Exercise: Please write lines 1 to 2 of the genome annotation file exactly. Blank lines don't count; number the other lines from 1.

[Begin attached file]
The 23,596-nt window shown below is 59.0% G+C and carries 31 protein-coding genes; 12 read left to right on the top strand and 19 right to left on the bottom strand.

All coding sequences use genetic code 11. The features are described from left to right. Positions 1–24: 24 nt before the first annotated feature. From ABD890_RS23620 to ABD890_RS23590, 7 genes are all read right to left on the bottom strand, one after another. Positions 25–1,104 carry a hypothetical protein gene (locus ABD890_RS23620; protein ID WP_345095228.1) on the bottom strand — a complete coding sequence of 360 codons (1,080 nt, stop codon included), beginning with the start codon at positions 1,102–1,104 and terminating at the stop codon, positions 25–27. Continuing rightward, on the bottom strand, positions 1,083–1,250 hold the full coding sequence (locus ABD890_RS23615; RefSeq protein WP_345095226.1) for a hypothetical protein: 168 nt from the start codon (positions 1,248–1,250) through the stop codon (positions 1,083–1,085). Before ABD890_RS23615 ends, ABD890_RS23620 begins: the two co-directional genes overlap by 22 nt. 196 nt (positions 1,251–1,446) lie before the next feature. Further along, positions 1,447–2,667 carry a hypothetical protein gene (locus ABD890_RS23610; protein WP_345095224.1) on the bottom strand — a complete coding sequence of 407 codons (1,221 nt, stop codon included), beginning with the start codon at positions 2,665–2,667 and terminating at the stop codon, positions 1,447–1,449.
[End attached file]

The 23,596-nt window shown below is 59.0% G+C and carries 31 protein-coding genes; 12 read left to right on the top strand and 19 right to left on the bottom strand.

All coding sequences use genetic code 11. The features are described from left to right. Positions 1–24: 24 nt before the first annotated feature. From ABD890_RS23620 to ABD890_RS23590, 7 genes are all read right to left on the bottom strand, one after another. Positions 25–1,104 carry a hypothetical protein gene (locus ABD890_RS23620; protein ID WP_345095228.1) on the bottom strand — a complete coding sequence of 360 codons (1,080 nt, stop codon included), beginning with the start codon at positions 1,102–1,104 and terminating at the stop codon, positions 25–27. Continuing rightward, on the bottom strand, positions 1,083–1,250 hold the full coding sequence (locus ABD890_RS23615; RefSeq protein WP_345095226.1) for a hypothetical protein: 168 nt from the start codon (positions 1,248–1,250) through the stop codon (positions 1,083–1,085). Before ABD890_RS23615 ends, ABD890_RS23620 begins: the two co-directional genes overlap by 22 nt. 196 nt (positions 1,251–1,446) lie before the next feature. Further along, positions 1,447–2,667 carry a hypothetical protein gene (locus ABD890_RS23610; protein WP_345095224.1) on the bottom strand — a complete coding sequence of 407 codons (1,221 nt, stop codon included), beginning with the start codon at positions 2,665–2,667 and terminating at the stop codon, positions 1,447–1,449.